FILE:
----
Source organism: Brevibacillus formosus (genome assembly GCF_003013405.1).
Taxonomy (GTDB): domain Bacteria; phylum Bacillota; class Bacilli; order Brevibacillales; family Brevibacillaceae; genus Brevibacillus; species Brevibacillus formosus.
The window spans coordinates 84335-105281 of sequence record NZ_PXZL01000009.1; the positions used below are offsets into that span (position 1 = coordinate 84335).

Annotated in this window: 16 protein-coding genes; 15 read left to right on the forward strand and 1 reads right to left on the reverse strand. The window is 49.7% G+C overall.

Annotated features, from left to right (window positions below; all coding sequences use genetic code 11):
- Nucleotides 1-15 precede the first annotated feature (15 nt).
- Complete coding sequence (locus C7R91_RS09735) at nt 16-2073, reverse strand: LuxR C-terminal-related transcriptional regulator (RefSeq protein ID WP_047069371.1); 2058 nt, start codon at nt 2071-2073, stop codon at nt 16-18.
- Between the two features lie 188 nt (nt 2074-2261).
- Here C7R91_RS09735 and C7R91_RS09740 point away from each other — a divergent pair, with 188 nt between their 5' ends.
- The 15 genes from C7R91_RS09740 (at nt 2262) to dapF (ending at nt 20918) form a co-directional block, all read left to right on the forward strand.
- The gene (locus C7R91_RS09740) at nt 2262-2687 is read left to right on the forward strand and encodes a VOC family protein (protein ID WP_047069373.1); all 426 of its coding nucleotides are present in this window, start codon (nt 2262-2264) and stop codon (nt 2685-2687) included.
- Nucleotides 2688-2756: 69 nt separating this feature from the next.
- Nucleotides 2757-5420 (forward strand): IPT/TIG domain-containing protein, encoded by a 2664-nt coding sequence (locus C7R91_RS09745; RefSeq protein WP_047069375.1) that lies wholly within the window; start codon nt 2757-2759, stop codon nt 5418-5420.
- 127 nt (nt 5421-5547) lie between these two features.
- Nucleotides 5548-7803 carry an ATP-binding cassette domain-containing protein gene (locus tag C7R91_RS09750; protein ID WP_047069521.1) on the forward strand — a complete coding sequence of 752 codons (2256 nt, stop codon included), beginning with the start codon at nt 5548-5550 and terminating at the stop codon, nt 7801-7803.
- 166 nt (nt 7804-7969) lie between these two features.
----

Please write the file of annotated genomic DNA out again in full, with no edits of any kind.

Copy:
Source organism: Brevibacillus formosus (genome assembly GCF_003013405.1).
Taxonomy (GTDB): domain Bacteria; phylum Bacillota; class Bacilli; order Brevibacillales; family Brevibacillaceae; genus Brevibacillus; species Brevibacillus formosus.
The window spans coordinates 84335-105281 of sequence record NZ_PXZL01000009.1; the positions used below are offsets into that span (position 1 = coordinate 84335).

Annotated in this window: 16 protein-coding genes; 15 read left to right on the forward strand and 1 reads right to left on the reverse strand. The window is 49.7% G+C overall.

Annotated features, from left to right (window positions below; all coding sequences use genetic code 11):
- Nucleotides 1-15 precede the first annotated feature (15 nt).
- Complete coding sequence (locus C7R91_RS09735) at nt 16-2073, reverse strand: LuxR C-terminal-related transcriptional regulator (RefSeq protein ID WP_047069371.1); 2058 nt, start codon at nt 2071-2073, stop codon at nt 16-18.
- Between the two features lie 188 nt (nt 2074-2261).
- Here C7R91_RS09735 and C7R91_RS09740 point away from each other — a divergent pair, with 188 nt between their 5' ends.
- The 15 genes from C7R91_RS09740 (at nt 2262) to dapF (ending at nt 20918) form a co-directional block, all read left to right on the forward strand.
- The gene (locus C7R91_RS09740) at nt 2262-2687 is read left to right on the forward strand and encodes a VOC family protein (protein ID WP_047069373.1); all 426 of its coding nucleotides are present in this window, start codon (nt 2262-2264) and stop codon (nt 2685-2687) included.
- Nucleotides 2688-2756: 69 nt separating this feature from the next.
- Nucleotides 2757-5420 (forward strand): IPT/TIG domain-containing protein, encoded by a 2664-nt coding sequence (locus C7R91_RS09745; RefSeq protein WP_047069375.1) that lies wholly within the window; start codon nt 2757-2759, stop codon nt 5418-5420.
- 127 nt (nt 5421-5547) lie between these two features.
- Nucleotides 5548-7803 carry an ATP-binding cassette domain-containing protein gene (locus tag C7R91_RS09750; protein ID WP_047069521.1) on the forward strand — a complete coding sequence of 752 codons (2256 nt, stop codon included), beginning with the start codon at nt 5548-5550 and terminating at the stop codon, nt 7801-7803.
- 166 nt (nt 7804-7969) lie between these two features.